ISTANBUL — Thousands of mourners gathered in southeast Turkey on Friday for the funerals of 35 Kurdish civilians who were killed in a botched raid by Turkish military jets that mistook the group for Kurdish rebels based in Iraq.
Turkish television footage showed people, many weeping and lamenting the dead, as they gathered after the air strikes Wednesday that killed a group of smugglers along the border, one of the deadliest episodes in the conflict between the Turkish state and Kurdish rebels who took up arms in 1984.
In a second day of civil unrest, demonstrators clashed with police in Diyarbakir and at least two other cities in the mostly Kurdish southeast. Trade unionists and other groups planned a protest in Istanbul later Friday. About 500 Iraqi Kurds denounced the airstrikes at a rally in the city of Irbil in the Kurdish-controlled region of northern Iraq.
Noncombatants have often been caught in the crossfire of Turkey's war, but one of the highest civilian tolls in a single day further soured relations between the government and ethnic Kurds who have long faced discrimination. A government campaign to reconcile with Kurds by granting them more rights has stalled amid a surge in fighting this year.
Dogan news agency video showed people digging graves on a hill near the southeast village of Gulyazi, home of some of the slain smugglers, and the funeral rites quickly took on a political tone. Thousands of people walked along a mountain path with coffins draped in red, yellow and green, the colors associated with Kurdish identity and the rebel group PKK.
In the crowd footage, one poster showed an image of Abdullah Ocalan, the jailed chief of the PKK, whose Kurdish acronym stands for Kurdistan Workers' Party. The government, which along with the West says the rebels are a terrorist group, has had secretive contact with Ocalan at his island prison as part of its effort to make peace with Kurdish opponents.
Families at the funerals urged rebels to take revenge and they accused Turkish Prime Minister Recep Tayyip Erdogan of being a "murderer," according to Firat, a pro-Kurdish news agency.
A somber Erdogan described the attack near the border village of Ortasu in Sirnak province as "unfortunate" and "saddening," noting half the dead were under 20 years old. He said two F-16 planes bombed the area after images provided by drones showed a 40-person group approaching the border from the Iraqi side.
"It was revealed later that they were part of a group smuggling cigarettes, diesel fuel and such," he said.
Usually, according to Erdogan, such smuggling is done by groups of just three to five people. He said at least two recent deadly attacks on military outposts near the Iraq-Turkey border were carried out by guerrillas who smuggled guns across the border on mules.
Four hours of official video footage of the raid will be examined, he said.
The prime minister criticized Turkey's Taraf newspaper, which has published reports of alleged military schemes and misconduct in the past, for a headline that read: "The state bombed its own people."
"No state would intentionally bomb its people," he said. "In the past, such things may have occurred, but it is not possible for such a thing to occur during our administration."
The remarks touched on the complex power dynamics in modern Turkey, where Erdogan, a devout Muslim with a strong electoral mandate, has undercut the political clout of the military, a traditional guardian of secular ideals.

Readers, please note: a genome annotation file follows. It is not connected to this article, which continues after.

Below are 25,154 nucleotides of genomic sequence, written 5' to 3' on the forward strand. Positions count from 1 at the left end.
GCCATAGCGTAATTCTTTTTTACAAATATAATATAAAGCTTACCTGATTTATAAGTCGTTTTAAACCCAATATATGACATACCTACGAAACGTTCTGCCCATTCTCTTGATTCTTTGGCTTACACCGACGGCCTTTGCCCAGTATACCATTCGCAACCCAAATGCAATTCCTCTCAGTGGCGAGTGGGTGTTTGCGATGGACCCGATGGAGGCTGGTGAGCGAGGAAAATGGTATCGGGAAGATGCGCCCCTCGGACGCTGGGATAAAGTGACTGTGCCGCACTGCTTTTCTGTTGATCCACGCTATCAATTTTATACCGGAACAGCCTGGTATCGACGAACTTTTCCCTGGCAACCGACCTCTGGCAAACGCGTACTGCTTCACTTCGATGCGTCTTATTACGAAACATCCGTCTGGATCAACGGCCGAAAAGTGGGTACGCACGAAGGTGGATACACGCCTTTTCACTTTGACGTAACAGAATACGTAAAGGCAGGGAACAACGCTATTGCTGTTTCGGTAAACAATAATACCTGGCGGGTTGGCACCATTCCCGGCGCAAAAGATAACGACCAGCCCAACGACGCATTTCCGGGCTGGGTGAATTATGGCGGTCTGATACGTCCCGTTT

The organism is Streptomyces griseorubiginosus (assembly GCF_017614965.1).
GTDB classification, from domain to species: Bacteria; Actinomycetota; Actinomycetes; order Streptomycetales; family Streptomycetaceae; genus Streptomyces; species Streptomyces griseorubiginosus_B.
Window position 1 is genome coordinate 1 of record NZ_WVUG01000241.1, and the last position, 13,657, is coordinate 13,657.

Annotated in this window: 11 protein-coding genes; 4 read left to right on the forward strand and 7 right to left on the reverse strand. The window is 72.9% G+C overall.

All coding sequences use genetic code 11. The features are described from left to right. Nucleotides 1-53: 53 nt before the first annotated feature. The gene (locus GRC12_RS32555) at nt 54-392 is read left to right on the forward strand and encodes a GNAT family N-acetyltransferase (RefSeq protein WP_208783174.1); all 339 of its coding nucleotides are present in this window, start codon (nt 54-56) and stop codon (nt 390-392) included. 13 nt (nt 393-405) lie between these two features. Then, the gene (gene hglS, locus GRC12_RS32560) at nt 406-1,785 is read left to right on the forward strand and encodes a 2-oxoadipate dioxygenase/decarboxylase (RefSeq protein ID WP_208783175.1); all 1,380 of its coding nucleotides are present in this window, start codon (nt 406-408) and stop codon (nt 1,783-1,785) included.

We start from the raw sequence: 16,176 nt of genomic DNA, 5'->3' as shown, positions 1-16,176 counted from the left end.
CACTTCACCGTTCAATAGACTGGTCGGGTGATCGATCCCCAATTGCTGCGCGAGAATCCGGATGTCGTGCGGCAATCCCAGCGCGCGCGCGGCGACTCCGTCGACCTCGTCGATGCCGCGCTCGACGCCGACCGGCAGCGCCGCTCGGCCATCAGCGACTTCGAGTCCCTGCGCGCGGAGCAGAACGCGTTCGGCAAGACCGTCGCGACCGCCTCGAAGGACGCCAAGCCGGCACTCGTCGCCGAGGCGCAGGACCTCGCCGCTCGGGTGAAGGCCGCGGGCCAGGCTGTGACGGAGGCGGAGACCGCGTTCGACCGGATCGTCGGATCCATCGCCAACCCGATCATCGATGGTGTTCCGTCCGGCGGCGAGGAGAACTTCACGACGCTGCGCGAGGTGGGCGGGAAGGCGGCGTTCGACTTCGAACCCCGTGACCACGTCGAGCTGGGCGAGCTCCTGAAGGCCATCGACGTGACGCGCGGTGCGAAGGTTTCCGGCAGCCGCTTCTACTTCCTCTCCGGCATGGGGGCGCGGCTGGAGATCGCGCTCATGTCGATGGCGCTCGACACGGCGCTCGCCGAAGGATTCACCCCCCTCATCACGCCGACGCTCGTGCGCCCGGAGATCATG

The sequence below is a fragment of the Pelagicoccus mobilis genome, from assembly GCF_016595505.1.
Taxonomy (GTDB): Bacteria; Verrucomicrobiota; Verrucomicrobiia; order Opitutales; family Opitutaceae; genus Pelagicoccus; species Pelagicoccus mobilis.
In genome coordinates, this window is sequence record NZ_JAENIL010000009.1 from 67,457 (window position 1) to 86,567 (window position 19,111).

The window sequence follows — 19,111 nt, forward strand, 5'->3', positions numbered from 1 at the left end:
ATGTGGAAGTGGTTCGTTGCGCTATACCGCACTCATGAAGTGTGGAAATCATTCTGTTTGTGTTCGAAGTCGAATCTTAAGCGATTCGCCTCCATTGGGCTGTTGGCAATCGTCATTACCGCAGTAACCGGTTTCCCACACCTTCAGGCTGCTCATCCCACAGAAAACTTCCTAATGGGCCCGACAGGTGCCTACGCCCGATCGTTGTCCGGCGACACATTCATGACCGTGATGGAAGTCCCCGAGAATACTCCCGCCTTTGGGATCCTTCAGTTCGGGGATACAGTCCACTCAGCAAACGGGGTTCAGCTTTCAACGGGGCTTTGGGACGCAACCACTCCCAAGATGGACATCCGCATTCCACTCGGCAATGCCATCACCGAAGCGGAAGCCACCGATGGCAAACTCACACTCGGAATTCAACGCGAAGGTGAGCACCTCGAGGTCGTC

In an email statement, the PKK did not distinguish between the civilian government and the armed forces in its blame for what it called a "massacre," and referred to "technical and intelligence support" provided by the United States.
The U.S. recently deployed four Predator drones to Turkey from Iraq following the American troops' withdrawal from the country to assist Turkey in its fight against the rebels.
The Kurdish conflict is a drag on Turkey's efforts to burnish its image as a regional model and advocate for democratic change in neighboring countries such as Syria, where thousands have died since an uprising began in March.
Foreign Minister Ahmet Davutoglu, a chief architect of Turkey's rising profile, said the airstrikes would be thoroughly investigated and should not be exploited for political gain. Another top official, Deputy Prime Minister Bulent Arinc, said the inquiry would not be a whitewash.
"If there is any negligence, any fault or any intention, those who are responsible will be found and will endure the consequences," Arinc said.
The military issued a message of condolence that was carried on the state-run Anadolu news agency. There was no apology, but such a public outreach is highly unusual in the Turkish armed forces, which are traditionally tightlipped about operations.
"We wish God's mercy and grace to those who lost their lives in the cross-border incident of Dec. 28, 2011, and extend our condolences to their family and friends," the statement said. Last week, the military reported the deaths of 48 suspected rebels in offensives backed by air power.
Kurds make up around 20 percent of Turkey's 74 million people. While many have assimilated and are not politically active, a significant number feel marginalized and want autonomy in Kurdish-dominated southeast Turkey. The rebels have long used northern Iraq as a springboard for hit-and-run attacks on Turkish targets.
The government has taken conciliatory steps, allowing Kurdish-language institutes and private Kurdish courses as well as Kurdish television broadcasts. But Kurdish activists say far more needs to be done to heal scars dating from a time when the Kurdish language was banned, and cite police roundups of Kurdish politicians, journalists and others suspected of rebel links as a sign of intolerance for the minority.
Associated Press writers Suzan Fraser in Ankara, Turkey, and Yahya Barzanji in Sulaimaniyah, Iraq, contributed.